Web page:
Brown, U.S. at , 1997 U.S. LEXIS 2793, 1997 WL at p.8 (emphasis supplied).
In Walker v. City of New York, 974 F.2d 293 (2d Cir. 1992), the Second Circuit created a three prong test to determine whether or not a municipality's failure to train or supervise constitutes "deliberate indifference." Id. at 297. First, the plaintiff must show that municipal policymakers know "to a moral certainty" that their employees will confront a given situation. Id. Secondly, the situation with which the employee is presented must be a difficult one that training or supervision may make less difficult or, alternatively, there is a history of employees mishandling the situation. Id. Thus, for example, training police officers in how to apprehend a fleeing felon would be a "difficult choice" since an officer would not know how to conduct himself in a constitutional manner without proper training. Id. On the other hand, a municipality does not need to train officers not to commit perjury in court
, since it is obvious to anyone that perjury is not the type of activity in which officers of the law should be engaged. Id. at 299-300. Finally, a municipality cannot be found to show "deliberate indifference" to the rights of citizens unless the failure of an employee to make the proper choice in the situation alluded to above will frequently result in the deprivation of constitutional rights. Id. at 298.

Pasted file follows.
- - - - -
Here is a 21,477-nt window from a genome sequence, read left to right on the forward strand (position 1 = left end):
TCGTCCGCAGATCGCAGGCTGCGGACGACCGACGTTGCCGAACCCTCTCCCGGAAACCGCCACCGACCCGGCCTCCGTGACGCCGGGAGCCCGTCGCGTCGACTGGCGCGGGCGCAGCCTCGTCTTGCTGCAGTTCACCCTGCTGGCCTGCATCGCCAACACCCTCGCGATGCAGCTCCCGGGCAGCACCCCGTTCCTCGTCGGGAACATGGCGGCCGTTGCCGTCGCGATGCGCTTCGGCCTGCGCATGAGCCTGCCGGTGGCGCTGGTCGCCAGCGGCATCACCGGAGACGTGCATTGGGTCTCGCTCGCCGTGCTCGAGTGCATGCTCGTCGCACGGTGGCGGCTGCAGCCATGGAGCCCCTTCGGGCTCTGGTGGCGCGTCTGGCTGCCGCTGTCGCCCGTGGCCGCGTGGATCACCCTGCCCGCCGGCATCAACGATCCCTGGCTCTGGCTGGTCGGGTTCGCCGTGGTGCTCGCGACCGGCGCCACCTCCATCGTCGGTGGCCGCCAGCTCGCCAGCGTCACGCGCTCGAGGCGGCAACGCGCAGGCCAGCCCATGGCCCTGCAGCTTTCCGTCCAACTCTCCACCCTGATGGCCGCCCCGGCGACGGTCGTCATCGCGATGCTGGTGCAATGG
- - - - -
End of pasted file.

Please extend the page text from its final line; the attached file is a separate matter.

Of course, as both the text of § 1983 as well as Supreme Court precedent make clear, even if a party can successfully demonstrate that a municipality has a custom or policy of inadequate training or supervision, it still must show that this inadequate training or supervision "caused" plaintiffs injury. If the connection between the alleged injury and the failure to train or supervise is tenuous or non-existent, no liability will attach. 42 U.S.C. § 1983 (West 1996); City of Canton, 489 U.S. at 391; 109 S. Ct. at 1206 ("For liability to attach . . . the identified deficiency in a city's training program must be closely related to the ultimate injury. . . . Respondent must prove that the deficiency in training actually caused the [injury]. . . . To adopt lesser standards of fault and causation would open municipalities to unprecedented liability under § 1983.") See also Brown, U.S. at , 1997 U.S. LEXIS 2793, 1997 WL at p.4 ("The plaintiff [in a § 1983 action] must . . . demonstrate that, through its deliberate conduct, the municipality was the "moving force" behind the injury alleged. That is, a plaintiff must . . . demonstrate a direct causal link between the municipal action and the deprivation of federal rights.") Thus, in Brown, the Court held that the mere failure of a municipal policymaker to adequately screen the record of a police officer when hiring him would not subject a municipality to liability under § 1983 unless the officer's subsequent deprivation of the constitutional rights of another person "was a plainly obvious consequence of the hiring decision." Id. at p.8.
III. Plaintiff's Failure to Raise a Genuine Issue of Material Fact
Plaintiff has failed to survive summary judgment on his claim of failure to train or supervise because (1) he has no evidence which demonstrates that the municipality exhibited a "deliberate indifference" to the constitutional rights of plaintiff and others like him, and (2) there is no causal link between plaintiff's injury and any alleged deficiency in the municipality's training or supervision program.
A. Failure to Present of "Deliberate Indifference"